The band are having a launch for the single up in London on 24th November at The Tabernacle up in London. Book your tickets from Communion, and you could be in with a chance of winning the EP. Book 6 or more tickets, and you could be in with a chance of Moulettes playing a gig at your house. How amazing would that be?

If going all the way to London seems a bit of a trek, The Moulettes are playing at the Komedia on 21st November, supporting Arthur Brown.

There’s a whole load more information over on the Moulettes website.

The Moulettes ‘Sing Unto Me’ single launch at The Marlborough 11/4/12

Going to a Moulettes gig is always a bit more special than going to a gig put on by most bands. Seeing a band live ought to be a bit more of a performance – if a band just stand there and run through their record, you might as well save your money and listen to the cd from the comfort of your sofa. The fact that this gig is at a theatre is a good start and walking into the venue, with the stage imaginatively decorated with an oversized tree with buttons for leaves and a mechanical cloud hanging, sets the scene for an interesting night.

Support came from the incredibly talented flautist Laura J Martin. She’s not from Brighton, so I going to move on quickly, but before I do I’ll say that if you get the opportunity to see her play live, then take it up because you’ll regret it if you don’t.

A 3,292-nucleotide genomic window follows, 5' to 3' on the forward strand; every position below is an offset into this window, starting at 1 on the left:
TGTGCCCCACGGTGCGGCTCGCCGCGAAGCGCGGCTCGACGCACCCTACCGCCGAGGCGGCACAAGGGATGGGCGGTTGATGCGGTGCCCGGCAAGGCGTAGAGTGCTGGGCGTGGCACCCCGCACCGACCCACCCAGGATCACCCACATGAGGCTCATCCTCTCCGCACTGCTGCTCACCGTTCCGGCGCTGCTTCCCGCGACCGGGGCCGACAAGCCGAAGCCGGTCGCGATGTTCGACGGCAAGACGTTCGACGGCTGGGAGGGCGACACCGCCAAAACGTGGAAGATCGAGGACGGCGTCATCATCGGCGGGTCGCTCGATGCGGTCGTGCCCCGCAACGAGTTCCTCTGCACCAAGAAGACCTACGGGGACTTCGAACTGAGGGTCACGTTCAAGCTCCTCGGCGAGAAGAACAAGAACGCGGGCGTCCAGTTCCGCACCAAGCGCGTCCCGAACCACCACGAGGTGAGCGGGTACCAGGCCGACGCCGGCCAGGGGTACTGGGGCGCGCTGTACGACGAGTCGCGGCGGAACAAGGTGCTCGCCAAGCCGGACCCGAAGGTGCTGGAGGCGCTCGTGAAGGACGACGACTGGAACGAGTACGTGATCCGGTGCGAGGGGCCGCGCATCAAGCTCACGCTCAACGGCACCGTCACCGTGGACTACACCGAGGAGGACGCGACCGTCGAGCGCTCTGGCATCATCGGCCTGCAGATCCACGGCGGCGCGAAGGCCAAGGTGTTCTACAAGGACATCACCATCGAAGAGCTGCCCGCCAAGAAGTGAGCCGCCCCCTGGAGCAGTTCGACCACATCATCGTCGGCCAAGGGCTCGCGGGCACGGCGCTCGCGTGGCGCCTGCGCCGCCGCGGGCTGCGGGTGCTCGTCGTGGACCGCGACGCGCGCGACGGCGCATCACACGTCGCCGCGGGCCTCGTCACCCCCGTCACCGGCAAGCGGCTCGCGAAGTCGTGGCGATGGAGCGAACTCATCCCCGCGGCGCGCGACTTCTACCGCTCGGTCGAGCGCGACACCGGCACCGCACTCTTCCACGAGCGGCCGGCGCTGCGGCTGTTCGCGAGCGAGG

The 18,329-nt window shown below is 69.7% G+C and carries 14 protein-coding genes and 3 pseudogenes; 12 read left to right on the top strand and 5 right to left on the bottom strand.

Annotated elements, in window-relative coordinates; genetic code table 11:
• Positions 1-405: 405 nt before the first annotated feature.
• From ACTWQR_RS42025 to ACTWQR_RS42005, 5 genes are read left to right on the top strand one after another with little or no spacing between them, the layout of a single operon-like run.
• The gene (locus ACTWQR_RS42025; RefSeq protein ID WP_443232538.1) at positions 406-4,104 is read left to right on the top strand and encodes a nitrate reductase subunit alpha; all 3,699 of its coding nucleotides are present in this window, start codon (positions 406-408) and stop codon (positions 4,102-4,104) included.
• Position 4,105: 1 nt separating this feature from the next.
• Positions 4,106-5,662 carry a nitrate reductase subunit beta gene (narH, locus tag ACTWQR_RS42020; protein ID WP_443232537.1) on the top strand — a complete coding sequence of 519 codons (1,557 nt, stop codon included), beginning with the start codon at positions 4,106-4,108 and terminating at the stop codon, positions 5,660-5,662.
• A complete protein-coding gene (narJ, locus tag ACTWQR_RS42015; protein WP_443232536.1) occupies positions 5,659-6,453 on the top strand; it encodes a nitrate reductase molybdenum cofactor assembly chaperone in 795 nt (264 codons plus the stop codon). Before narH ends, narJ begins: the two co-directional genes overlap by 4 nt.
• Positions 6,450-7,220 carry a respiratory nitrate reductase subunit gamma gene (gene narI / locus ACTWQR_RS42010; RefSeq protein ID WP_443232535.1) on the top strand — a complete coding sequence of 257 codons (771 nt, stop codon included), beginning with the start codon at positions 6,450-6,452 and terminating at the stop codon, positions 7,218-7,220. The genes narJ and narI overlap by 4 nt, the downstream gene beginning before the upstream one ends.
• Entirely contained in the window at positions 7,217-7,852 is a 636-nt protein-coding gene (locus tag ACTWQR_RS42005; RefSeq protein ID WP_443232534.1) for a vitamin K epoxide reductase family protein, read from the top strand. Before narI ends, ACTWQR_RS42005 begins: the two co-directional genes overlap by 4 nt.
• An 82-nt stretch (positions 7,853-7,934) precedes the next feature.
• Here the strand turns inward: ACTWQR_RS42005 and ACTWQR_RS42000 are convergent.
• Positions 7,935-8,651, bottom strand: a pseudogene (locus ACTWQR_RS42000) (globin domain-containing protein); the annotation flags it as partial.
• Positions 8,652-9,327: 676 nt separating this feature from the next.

Hannah Miller of The Moulettes

Being a theatre, the stage curtains closed between acts. No one wants to see roadies moving kit around and gaffer taping leads down. It’s best to keep the mystique, especially if you’re a magical band like the Moulettes. Before long the curtains opened to reveal the group, who seem to be growing in numbers every time I see them play. In addition to existing members, they’ve also recruited Jim Mortimore (who also plays bass with sometime Moulettes collaborators The Muel), and Faye Houston (who you may have seen singing with numerous other Brighton bands). The set was comprised mostly of tracks from the bands forthcoming album The Bear’s Revenge, with only a handful of tracks from their debut. The new songs sit perfectly well alongside the old, but are more developed and less contrived – the band members swap instruments (which now include timpani!) and vocal duties are shared. Musically, the sound is richer and less contrived, and Georgina Leach’s fiddle playing now matches Hannah Miller’s cello to extraordinary effect. As if that wasn’t enough, halfway through the set they were joined on vocals by Arthur Brown, of Crazy World of… fame, who didn’t hold back although sadly wasn’t sporting his famous flaming helmet.

Arthur Brown singing with The Moulettes

Set closer was the new single Sing Unto Me. Did I mention that they have a new single? And that the gigs (they played on Thursday too) were the Single Launch? It’ll be out May 28th, with the album following a few weeks later (although you could have picked them up at the gig). The band return for a reluctant encore before the bidding us farewell, the curtains literally closing on a top night’s entertainment.

The Moulettes at The Marlborough